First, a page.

Pool technicians: how to futureproof your job
The Internet of Things (IoT) has enabled pool owners and managers to remotely monitor and control their pools. That automation enables pool systems to ‘make decisions’ independently and reduces the need for human involvement.
IoT technology is advancing at an exponential rate and artificial intelligence (AI) will take it to a whole new level. Customers today can do things like remotely monitor pool chemistry and adjust timers, while pools can even backwash themselves in response to high pressure. As the price of technology rapidly drops, it becomes accessible to the average pool owner. The question is: will we get to a point where pools can completely manage themselves, rendering pool technicians a thing of the past?
We’ve all seen the ‘Will a robot take my job?’ articles and wondered what the future holds for our profession. There are even websites that can tell you the likelihood of your job being replaced by technology. As an example, www.replacedbyrobot.info suggests there’s a 50% chance that pool technicians will be replaced — but its reality is not quite as clear cut. To do a true assessment, you need to break down your job into tasks and assess each component individually.
The real question is not ‘Will technology replace my job?’, but rather ‘Which parts of my job will be replaced by technology?’ So, what will a pool technician do in the future and how can you ensure that you stay at the top of your field?
Making an assessment
There are immensely complicated calculators and processes used to assess whether things will be automated, but it all comes down to one thing — what is the ROI? How much money will be made from the technology and will it be significantly more than the cost to build or implement it?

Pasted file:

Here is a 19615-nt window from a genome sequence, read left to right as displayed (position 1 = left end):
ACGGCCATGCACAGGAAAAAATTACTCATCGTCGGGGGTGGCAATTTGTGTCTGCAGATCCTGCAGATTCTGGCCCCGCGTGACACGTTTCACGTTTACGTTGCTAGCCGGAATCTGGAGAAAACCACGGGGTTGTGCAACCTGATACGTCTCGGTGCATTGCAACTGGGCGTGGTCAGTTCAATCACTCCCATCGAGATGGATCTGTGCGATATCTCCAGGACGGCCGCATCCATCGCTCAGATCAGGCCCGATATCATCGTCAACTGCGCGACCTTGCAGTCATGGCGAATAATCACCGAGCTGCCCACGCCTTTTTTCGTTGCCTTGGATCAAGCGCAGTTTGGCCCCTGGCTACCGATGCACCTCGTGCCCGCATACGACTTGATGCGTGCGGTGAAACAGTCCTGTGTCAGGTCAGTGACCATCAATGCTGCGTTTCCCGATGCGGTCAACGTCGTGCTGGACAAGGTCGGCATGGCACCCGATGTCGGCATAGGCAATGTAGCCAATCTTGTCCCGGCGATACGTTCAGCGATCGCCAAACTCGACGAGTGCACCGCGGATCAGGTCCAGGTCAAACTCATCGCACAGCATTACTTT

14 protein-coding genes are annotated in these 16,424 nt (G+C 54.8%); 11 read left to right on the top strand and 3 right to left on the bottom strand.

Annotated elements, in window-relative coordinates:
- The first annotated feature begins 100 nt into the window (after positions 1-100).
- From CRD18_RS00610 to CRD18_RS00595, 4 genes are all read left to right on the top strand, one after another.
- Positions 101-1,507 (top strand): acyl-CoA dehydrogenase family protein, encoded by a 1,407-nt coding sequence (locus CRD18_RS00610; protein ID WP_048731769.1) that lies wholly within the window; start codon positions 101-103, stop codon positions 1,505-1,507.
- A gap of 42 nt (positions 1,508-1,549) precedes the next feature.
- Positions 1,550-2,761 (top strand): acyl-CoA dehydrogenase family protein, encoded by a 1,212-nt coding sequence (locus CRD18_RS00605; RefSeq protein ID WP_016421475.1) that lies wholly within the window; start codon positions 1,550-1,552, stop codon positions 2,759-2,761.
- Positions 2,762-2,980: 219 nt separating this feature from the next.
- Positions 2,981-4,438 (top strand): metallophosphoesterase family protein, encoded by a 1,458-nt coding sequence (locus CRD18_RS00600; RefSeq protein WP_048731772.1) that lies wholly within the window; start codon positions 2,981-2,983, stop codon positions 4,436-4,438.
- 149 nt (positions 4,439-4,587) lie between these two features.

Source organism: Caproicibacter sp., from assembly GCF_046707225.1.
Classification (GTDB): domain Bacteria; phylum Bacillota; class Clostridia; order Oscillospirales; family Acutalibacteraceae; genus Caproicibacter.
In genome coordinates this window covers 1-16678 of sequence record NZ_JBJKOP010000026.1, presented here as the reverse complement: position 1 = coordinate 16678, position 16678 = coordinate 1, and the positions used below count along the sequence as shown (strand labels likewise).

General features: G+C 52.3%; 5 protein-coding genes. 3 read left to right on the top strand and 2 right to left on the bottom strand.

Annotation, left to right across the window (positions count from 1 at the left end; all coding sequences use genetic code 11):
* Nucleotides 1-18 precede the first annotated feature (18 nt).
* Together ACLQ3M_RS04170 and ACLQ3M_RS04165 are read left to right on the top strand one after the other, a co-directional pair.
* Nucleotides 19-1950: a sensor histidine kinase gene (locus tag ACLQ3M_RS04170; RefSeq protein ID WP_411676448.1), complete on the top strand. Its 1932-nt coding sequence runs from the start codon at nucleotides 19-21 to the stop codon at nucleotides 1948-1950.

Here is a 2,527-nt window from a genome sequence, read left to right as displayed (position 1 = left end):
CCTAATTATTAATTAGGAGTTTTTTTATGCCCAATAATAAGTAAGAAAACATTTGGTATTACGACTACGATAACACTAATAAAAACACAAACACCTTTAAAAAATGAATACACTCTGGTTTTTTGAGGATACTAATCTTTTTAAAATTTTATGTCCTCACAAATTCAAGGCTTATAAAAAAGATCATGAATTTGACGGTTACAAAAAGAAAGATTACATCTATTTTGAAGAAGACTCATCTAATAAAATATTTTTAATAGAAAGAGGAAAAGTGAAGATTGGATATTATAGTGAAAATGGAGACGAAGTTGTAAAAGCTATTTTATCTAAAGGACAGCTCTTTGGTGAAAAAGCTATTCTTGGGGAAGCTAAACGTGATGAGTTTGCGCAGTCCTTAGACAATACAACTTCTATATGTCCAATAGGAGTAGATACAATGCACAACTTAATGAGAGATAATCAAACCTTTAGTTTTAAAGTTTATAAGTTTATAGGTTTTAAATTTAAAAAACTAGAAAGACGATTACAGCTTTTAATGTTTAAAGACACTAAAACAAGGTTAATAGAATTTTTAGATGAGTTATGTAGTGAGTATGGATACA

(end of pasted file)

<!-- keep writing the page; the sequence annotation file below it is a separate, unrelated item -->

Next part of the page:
Here’s an example:
Say someone develops a machine that drives to a site and checks whether pool pump capacitors are operating at full capacity and — if not — replaces them. It would be expensive to build and operate and is likely to deliver low revenue levels. The upshot is a negative ROI, so the technology is unlikely to be built by anyone of sound mind.
Which parts of your job will be automated?
Pool servicing and maintenance can be broken down into a few key areas as follows. We’ve outlined the likelihood of each area becoming fully automated in the future, based on typical tasks and current versus future technology.
- Water chemistry.
- Repairs, hardware installations and maintenance.
- Dealing with edge cases.
Definition and tasks: Removing particles, leaves and debris, brushing walls, emptying baskets and backwashing the filter.